Tesla Full Self Driving (FSD), Telematics, & Lower Auto Insurance Premiums

Auto & Motor Insurance is a big industry in the US and Europe

According to this site, State Farm is the #1 auto insurer in the US since 1942, ranked #36 on the 2019 Fortune 500 based on revenues, and has 44 million auto policies in force. From State Farm’s 2019 financial results:

“The State Farm auto insurance business represented 64 percent of the P-C companies’ combined net written premium. Earned premium was $41.5 billion (emphasis added). Incurred claims and loss adjustment expenses were $32.0 billion and all other underwriting expenses totaled $10.3 billion. The underwriting loss was $764 million.”

From Statista, the total motor premiums for the European insurance market was €144 billion in 2018.

How much of that premium is at risk from Tesla Full Self Driving (FSD)?

Quite a bit. Let’s go through a thought experiment. Let’s assume our first driver is a 35 year old female, with excellent credit and no history of accidents. Our second driver is a 17 year old male driver, with poor credit and one accident in the last year. Our simple model will work like this: there is a 5% chance in any given year of a $2,000 accident (we are ignoring driving distance). The pure insurance cost is $100 (5% * $2000). Various factors are applied for age, gender, credit, and accident history.

FSD changes the game

Let’s go back to our assumption. Let’s say FSD reduces the chance of an accident by 10%. We don’t know how much the drop will be, but I assume there is a drop. A 10% reduction is conservative. That means there is now a 4.5% chance of an accident, and for each accident, the average cost for claims remains $2000. The insurance cost drops to $90.

Total premiums paid drop by 10%. This is not accurate, though. Our 17 yo male, the highest risk group, will see large benefits.

The 17 yo male class will see a reduction in premiums by 76% in our hypothetical example. Why so much? The reason is FSD will not care about your age, or your gender, or your driving record. The car does the driving, not you. These factors disappear. The insurance company will care about your credit, since they want to make sure you are good to pay your premiums every month. Anyone who pays higher premiums or is in a higher risk class will now have a strong incentive to switch to FSD.

What is the impact to the auto insurance industry?

If the entire population of individuals were 35 yo females, it’s easy to see premiums will be permanently reduced by 10%. We know that is not the case in this universe. Let’s use a simple example to estimate the impact that 17 yo males are 5% of the population. Our little example will have 100,000 living in a town.

Even though the 17 yo male population is 5% of the total, because of the high premiums they pay, they account for 22.8% of pre-FSD premium. What happens after FSD?

FSD will lead to -25.1% drop in premiums in our thought example. This is most likely a permanent reduction. If the percentage of higher risk drivers is more, the drop will be more severe.

How do Telematics reduce insurance premiums?

I will make the simple assumption that an FSD will be a supercomputer on wheels. It is a supercomputer on wheels that will have many sensors and capture thousands of data points every second.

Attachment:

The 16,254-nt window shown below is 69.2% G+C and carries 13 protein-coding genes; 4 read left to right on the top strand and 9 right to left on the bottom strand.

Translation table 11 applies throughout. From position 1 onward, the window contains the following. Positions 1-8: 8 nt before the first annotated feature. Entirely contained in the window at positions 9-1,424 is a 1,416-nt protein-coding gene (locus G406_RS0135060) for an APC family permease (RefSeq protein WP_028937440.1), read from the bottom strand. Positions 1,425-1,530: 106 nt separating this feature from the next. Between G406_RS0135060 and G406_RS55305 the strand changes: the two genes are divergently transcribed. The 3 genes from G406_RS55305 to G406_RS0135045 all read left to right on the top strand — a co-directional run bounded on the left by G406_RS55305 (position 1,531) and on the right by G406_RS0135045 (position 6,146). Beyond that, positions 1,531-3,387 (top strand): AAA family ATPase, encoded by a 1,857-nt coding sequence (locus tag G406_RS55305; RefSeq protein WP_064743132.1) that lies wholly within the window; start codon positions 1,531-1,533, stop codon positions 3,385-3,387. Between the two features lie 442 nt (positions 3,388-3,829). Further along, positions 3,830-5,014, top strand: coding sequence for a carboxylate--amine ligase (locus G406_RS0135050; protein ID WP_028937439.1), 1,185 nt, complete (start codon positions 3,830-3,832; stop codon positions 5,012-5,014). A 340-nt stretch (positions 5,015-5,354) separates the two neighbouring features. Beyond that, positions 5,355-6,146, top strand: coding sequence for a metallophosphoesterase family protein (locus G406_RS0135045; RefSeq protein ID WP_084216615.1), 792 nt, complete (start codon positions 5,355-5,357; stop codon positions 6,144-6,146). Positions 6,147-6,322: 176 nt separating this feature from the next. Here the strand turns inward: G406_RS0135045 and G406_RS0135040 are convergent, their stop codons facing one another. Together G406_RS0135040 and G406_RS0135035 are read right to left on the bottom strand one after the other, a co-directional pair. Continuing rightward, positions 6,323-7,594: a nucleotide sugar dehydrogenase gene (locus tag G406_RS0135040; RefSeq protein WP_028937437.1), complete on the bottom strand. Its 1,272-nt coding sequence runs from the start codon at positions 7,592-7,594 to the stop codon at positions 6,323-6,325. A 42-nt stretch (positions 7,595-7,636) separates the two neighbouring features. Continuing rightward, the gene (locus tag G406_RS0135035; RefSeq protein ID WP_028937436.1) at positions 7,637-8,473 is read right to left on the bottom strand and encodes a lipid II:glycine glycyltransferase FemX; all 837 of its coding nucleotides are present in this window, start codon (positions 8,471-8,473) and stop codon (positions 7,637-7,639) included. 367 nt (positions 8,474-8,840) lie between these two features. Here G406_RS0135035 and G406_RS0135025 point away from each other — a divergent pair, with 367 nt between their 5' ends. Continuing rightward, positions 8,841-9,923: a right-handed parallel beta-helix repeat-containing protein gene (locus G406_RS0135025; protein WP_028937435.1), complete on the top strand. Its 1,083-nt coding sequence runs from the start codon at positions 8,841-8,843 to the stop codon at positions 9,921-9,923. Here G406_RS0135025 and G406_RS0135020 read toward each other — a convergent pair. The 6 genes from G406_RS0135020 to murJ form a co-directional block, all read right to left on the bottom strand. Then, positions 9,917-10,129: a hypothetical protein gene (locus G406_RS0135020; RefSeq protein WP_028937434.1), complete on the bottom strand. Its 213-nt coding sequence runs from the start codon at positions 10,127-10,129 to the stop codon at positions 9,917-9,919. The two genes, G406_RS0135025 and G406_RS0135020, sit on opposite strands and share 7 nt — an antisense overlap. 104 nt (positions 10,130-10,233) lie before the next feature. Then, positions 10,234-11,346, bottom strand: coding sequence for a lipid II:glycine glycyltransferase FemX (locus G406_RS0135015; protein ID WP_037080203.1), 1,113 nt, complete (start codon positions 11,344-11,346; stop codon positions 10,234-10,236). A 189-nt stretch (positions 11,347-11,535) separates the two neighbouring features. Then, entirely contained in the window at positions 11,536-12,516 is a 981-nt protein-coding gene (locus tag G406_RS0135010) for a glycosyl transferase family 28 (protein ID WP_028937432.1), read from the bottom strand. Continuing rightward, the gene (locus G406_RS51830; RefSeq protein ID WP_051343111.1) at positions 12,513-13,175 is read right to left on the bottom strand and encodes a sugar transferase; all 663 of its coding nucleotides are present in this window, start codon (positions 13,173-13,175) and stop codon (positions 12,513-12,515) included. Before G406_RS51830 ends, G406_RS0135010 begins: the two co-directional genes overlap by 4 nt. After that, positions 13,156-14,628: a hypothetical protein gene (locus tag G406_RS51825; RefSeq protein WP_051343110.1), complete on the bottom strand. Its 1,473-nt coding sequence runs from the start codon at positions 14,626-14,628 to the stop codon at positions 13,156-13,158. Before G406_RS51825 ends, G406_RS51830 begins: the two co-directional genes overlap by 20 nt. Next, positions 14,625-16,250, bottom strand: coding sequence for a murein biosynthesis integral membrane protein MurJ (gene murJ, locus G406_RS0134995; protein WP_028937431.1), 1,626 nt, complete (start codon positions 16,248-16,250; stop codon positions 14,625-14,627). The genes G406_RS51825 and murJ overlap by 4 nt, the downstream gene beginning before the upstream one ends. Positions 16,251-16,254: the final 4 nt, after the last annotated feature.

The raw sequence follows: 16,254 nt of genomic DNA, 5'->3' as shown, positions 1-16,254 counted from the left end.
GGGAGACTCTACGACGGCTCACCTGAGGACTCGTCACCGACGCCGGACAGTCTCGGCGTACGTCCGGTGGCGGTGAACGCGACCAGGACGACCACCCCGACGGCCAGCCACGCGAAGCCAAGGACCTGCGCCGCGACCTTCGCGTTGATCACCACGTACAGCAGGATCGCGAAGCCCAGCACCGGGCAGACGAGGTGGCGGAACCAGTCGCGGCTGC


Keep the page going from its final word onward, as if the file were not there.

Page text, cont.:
Suppose after 1 year, the company making the FSD vehicles realizes certain parts are costing more in claims than they should. They re-design their production process to make it easier to fix the problem area. This leads to a reduction in average cost of claims by 10%. In our thought example, that means the average cost of claims drops to $1800. Our base premium becomes 4.5% * 1800 = $81, 19% lower than our starting premium. What happens to our population of 100,000 drivers?

This leads to a catastrophic drop in auto insurance premiums by -32.5%. Look at my first paragraph. There are billions of dollars sent to auto and motor insurance companies every year. They employ tens of thousands of people. There is no way they are prepared to lose almost one third of their premiums every year. It doesn’t matter when it happens; when it does, the impact will cascade through their company and the larger economy. The benefit to ordinary folks of our small town are they are $4 million richer. They can save it, spend it, invest it, however they like.

This is a simple example of telematics. It will take a ream of actuaries many years to go through 10,000 different variables and figure out which ones have any predictive power and which ones can be discarded. Regulators will be a decade behind in approving the new insurance rating plans using these models and variables. These are variables that could never have been used before. How long in time is your commute? How much is spent between local and highway roads? Do you use FSD during peak traffic hours or off-peak hours? Are you using FSD to travel between different metro areas? There is the potential for redlining, which regulators will look out for. Most of what FSD and Telematics brings will be positive. Those people who are too young, too old, or with poor eyesight or health will greatly benefit from FSD.

In this piece, we haven’t discussed the reduced auto demand for vehicles once robotaxis go live. If one robotaxi can replace 3 or 4 vehicles over time, no higher power will be able to save the auto industry from losing premiums for decades to come. Driving on your own will make less and less financial sense as time goes on. Driving will become like a horse carriage driver, a quaint profession for romantic evenings. Certain well known folks have put the auto insurance industry on notice. Are they prepared?

Original Publication by Vijay Govindan at CleanTechnica.

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